SURVIVING THE DESERT
You may not notice amid all the anguish, but some construction companies are doing just fine right now. For Afrimat, the secret was diversification; for Murray & Roberts, it was wholesale reinvention
In the midst of value destruction, dwindling order books, shoddy performance and a general atmosphere of despair, some construction companies are doing just fine. A common denominator is that, rather than sticking to pure construction, they diversified into sectors that offered new growth prospects.
Afrimat is one of them. It has been in business for 45 years, and describes itself as an “open-pit mining company” that also provides all kinds of building materials, including bricks, cement and industrial minerals. It also contracts out services to the construction industry.
The bottom line: during a decade when most other construction companies felt the pain of a meltdown, Afrimat’s share price rose 1,200%. Over five years it is up 140%. And it keeps diversifying. In October 2016, it got into the iron-ore sector when it made a bid for the Diro iron-ore mine (since rebranded as Demaneng) near Sishen in the Northern Cape. The mine was in business rescue at the time.
Afrimat CEO Andries van Heerden says you need to plan on the understanding that the construction industry moves in cycles.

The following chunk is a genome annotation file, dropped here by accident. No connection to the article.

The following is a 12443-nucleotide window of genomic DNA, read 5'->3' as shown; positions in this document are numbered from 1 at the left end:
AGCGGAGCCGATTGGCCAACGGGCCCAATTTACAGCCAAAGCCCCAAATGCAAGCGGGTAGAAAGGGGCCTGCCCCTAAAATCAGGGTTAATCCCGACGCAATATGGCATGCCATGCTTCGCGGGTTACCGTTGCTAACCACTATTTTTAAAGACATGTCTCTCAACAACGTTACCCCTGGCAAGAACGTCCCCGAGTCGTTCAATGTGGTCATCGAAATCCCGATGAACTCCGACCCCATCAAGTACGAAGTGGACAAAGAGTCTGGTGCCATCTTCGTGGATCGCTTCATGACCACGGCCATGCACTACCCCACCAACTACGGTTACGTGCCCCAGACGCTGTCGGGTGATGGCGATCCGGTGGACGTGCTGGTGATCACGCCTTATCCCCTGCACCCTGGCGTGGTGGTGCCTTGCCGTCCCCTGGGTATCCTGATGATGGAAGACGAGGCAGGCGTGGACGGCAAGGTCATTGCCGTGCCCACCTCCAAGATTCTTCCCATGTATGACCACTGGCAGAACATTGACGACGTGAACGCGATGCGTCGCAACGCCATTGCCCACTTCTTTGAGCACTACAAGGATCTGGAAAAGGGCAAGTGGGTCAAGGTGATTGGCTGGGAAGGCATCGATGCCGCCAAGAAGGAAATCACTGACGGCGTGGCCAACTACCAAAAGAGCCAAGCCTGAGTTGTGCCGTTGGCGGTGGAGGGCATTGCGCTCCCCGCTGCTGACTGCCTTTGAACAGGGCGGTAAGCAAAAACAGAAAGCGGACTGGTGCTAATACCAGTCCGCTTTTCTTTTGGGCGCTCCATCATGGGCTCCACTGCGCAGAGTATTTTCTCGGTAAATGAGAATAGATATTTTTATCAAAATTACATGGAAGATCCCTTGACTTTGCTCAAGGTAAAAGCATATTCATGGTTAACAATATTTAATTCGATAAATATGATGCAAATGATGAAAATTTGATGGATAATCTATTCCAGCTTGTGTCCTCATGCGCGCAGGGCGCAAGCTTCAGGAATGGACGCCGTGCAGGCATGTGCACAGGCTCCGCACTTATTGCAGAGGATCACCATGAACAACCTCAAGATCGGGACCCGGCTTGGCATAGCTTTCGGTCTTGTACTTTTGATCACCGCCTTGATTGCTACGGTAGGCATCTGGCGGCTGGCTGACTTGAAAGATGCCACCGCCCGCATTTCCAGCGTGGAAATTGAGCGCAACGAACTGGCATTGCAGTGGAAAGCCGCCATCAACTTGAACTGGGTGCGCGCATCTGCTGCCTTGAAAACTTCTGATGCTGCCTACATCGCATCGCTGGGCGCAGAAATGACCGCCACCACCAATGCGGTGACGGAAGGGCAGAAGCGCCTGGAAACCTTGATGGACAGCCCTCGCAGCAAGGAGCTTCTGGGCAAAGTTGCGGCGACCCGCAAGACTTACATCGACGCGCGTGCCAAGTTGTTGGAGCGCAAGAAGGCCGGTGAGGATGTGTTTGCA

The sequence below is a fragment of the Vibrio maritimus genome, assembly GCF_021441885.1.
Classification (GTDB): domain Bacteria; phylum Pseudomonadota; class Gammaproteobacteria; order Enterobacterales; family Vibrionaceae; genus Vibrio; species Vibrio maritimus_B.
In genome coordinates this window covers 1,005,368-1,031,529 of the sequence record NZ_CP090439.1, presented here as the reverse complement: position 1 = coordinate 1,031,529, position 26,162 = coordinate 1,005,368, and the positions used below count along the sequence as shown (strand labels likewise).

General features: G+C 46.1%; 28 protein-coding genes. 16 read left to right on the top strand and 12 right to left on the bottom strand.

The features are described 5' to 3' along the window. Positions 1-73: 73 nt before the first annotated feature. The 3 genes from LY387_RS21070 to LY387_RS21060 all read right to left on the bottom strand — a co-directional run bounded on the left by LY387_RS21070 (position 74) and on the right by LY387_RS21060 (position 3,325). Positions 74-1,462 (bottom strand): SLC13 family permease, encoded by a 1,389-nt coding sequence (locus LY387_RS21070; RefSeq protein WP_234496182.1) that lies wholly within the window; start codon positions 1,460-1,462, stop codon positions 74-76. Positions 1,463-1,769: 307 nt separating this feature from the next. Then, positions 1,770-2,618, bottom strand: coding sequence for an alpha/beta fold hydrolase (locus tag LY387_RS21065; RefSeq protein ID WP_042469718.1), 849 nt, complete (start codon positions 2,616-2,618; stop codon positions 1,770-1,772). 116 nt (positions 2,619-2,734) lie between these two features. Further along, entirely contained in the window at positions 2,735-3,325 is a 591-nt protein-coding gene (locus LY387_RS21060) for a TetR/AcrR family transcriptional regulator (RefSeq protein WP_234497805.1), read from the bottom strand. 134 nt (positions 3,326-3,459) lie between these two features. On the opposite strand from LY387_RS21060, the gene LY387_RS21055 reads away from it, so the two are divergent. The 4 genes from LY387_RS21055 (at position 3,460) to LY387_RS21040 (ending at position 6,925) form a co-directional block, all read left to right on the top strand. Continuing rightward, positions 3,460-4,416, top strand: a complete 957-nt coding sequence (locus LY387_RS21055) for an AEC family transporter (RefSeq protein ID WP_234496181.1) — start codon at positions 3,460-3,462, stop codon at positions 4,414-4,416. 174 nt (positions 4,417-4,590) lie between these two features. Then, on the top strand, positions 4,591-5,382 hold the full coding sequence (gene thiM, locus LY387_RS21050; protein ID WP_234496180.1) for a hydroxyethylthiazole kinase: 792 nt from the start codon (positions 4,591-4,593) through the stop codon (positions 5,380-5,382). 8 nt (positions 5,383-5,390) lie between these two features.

“You need to understand the risks and act accordingly,” he says. “The starting point is to ensure that your balance sheet is not overgeared. Second, you need to ensure that you have several sources of revenue.”
Third, construction companies should aim for flawless execution of projects. “We know there have been problems of execution with some companies.” Is the industry ripe for consolidation? “We will see some acquisition and sale of assets. There are private equity players looking for assets,” says Van Heerden.
There are plenty of assets on the block too. In January, Group Five sold its manufacturing assets, Everite and Sky Sands, to a consortium of private equity companies, Trinitas Private Equity and Agile Capital, for R480m.
Murray & Roberts (M&R), which traces its roots to 1902 and which built the Carlton Centre in Joburg, the Koeberg nuclear power station and the sail-shaped Burj al Arab luxury hotel in Dubai, has already ditched the construction industry.
In April 2017 M&R sold all its civil and building construction businesses to a consortium led by the Southern Palace Group of Companies for R314m.
Spokesperson Ed Jardim says: “The infrastructure and building platform transaction was consistent with our intention, set out in the new strategic future plan, to exit the civil infrastructure and general building sector through a first-of-its kind empowerment transaction in this industry.”
Southern Palace is a 100% black-owned holding company, founded in 2002 by Sello Mahlangu. Says Jardim: “We exited the infrastructure sector completely and no longer do any building or civil construction work in SA.
The former Murray & Roberts Construction business was rebranded as Concor.”
M&R now focuses mainly on three sectors: oil and gas; power and water; and underground mining.
Jardim says there is still long-term demand for natural resources, which bodes well for his company.
“These drivers include global population growth, urbanisation and economic growth, as well as environmental concerns, that are stimulating investment in water security and clean energy sources.”
It’s hard to argue with the numbers.
Over the past three years, M&R’S share price has rocketed 47%, and most analysts now rate it a buy.
That’s rare love that you’re not seeing in the construction sector right now.
Andries van Heerden